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Vitamin D and Resistance Training

Vitamin D is one of the more absent nutrients in modern diets. It is synthesized in our body from sunlight in addition to being consumed from foods like meats, dairy, and fish. Its main purpose in the body is to help the absorption of calcium as well as cell growth. Low levels of Vitamin D in the body have been linked to increased risk of: diabetes (type II), cardiovascular disease, multiple forms of cancer, depression, osteoarthritis, and multiple sclerosis.
In the older population, Vitamin D deficiency is especially prevalent. These lower levels of Vitamin D cause Calcium absorption to decrease, which for an elderly person can have negative effects on bones and muscle size and strength. What if there was a way to increase muscle size and strength, even at an advanced age? A team of researchers out of Copenhagen, Denmark believed that there could be more to Vitamin D supplementation and resistance training. A preliminary study they conducted showed that Vitamin D supplementation can effect skeletal muscle, increasing the mRNA expression of an enzyme which turns Vitamin D from its inactive form into its active form, helping the absorption of Calcium into the muscle more efficiently.
The team of researchers designed a twelve week, double blind study to see how resistance training can effect skeletal muscle. Their hypotheses were that Vitamin D supplementation could: increase muscular hypertrophy and strength, increase diameter and number of type IIa muscle fibers, increase mRNA expression of VDR (Vitamin D receptor) on the muscle, and that the elderly would benefit more from supplementation as opposed to the younger population.
In this study, there were two groups of healthy, sedentary people. One group was a younger group, consisting of participants ranging from 20-30 years old. The other group was an older group, consisting of participants ranging from 60-75 years old. Within these two groups, there were two subgroups (four groups total). One group would be given a Vitamin D supplement (50 μg) as well as 800mg of Calcium. The other group would be a control group, only receiving 800mg of Calcium. The participants had 36 training sessions over a 12 week period (3 sessions per week), in which they performed knee extension and leg press exercises. A 5 Rep Max test (used in order to calculate a 1 Rep Max) was performed every 2 weeks to make sure the exercise protocol was progressing correctly.
The participants had 5 attributes measured before, during, and after the 12 week study. Cross Sectional Area (CSA), isometric muscle strength, serum Vitamin D levels, muscle fiber type, and mRNA VDR measurement. CSA and isometric muscle strength were also combined to show muscle quality.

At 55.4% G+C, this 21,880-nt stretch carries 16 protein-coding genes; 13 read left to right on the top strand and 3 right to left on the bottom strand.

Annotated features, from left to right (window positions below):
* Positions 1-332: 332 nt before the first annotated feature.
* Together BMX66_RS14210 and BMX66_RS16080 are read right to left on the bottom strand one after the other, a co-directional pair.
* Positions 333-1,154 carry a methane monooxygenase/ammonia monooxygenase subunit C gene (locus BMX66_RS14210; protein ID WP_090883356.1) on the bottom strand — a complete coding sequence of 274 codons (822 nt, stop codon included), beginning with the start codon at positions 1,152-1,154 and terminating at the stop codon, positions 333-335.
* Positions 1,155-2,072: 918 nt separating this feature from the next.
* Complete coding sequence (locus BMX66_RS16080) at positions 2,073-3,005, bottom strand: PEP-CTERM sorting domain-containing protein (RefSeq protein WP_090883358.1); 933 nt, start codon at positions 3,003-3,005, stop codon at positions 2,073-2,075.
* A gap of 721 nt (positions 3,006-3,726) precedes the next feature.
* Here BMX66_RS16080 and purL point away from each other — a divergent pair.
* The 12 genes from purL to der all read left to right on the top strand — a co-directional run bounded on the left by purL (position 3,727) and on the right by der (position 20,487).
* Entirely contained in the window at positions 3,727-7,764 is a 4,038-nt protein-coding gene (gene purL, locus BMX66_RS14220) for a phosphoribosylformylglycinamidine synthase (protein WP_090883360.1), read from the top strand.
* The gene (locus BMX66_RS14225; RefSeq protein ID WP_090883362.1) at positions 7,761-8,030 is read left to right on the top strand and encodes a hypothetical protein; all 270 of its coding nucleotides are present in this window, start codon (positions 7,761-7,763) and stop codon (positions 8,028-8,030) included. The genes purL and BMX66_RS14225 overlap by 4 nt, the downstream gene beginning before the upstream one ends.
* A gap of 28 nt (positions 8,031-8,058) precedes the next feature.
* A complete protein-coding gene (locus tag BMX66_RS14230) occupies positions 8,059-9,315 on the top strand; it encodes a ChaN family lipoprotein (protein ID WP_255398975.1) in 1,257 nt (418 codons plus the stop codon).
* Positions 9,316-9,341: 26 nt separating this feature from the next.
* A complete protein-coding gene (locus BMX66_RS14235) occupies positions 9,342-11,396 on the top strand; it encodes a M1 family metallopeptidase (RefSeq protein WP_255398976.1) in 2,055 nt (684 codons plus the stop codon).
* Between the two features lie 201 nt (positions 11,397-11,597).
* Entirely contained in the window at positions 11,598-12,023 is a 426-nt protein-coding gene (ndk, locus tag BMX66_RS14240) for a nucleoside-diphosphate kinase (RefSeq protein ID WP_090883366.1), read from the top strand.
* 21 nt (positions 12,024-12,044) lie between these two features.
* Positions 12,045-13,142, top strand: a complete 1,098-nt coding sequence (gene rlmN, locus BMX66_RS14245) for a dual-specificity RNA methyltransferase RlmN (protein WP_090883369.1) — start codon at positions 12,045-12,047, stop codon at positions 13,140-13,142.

After the 12 week study, some very interesting results were found. In regard to CSA and isometric muscle strength, all four groups saw increases. However, no significant increases were seen in any specific group. In terms of muscle quality (CSA combined with isometric muscle strength), the elderly Vitamin D group saw a larger increase compared to the younger Vitamin D group. For serum Vitamin D levels, blood tests from the participants showed both elderly and younger Vitamin D groups showed a higher concentration of Vitamin D as opposed to the placebo groups. With muscle fiber types, muscle biopsies from the participants’ Quadriceps (Vastus Lateralis) showed an increase in type IIa fibers and a decrease in type IIx fibers. Furthermore, the young Vitamin D group saw a significant increase in type IIa muscle fibers compared to their placebo group. In addition, the young Vitamin D group saw a significant decrease in mRNA expression of myostatin (causes atrophy in the muscle) compared to their placebo group. For mRNA expression of Vitamin D receptors on the muscle, no increases were seen across any of the groups.
What does the study mean for the rest of us? The young Vitamin D group saw increases in type IIa muscle fibers, which are also called fast twitch fibers. These kinds of muscle fibers are recruited more readily because they are easier to stimulate. Increases in fast twitch fibers mean your muscles will work faster. In addition, the decreases in myostatin allow for less atrophy in the muscle. As for the elderly, greater muscle quality is very important. Greater muscle quality can mean a healthier, less sedentary lifestyle, allowing for a longer life. With this comes greater absorption of Calcium, allowing for increased bone density, which is paramount in advanced age. The moral of the story is: get your Vitamin D in however you can.

Agergaard, J., Trøstrup, J., Uth, J., Iversen, J., Boesen, A., Andersen, J., . . . Langberg, H. (2015). Does vitamin-D intake during resistance training improve the skeletal muscle hypertrophic and strength response in young and elderly men? a randomized controlled trial.Nutrition & Metabolism Nutr Metab (Lond).

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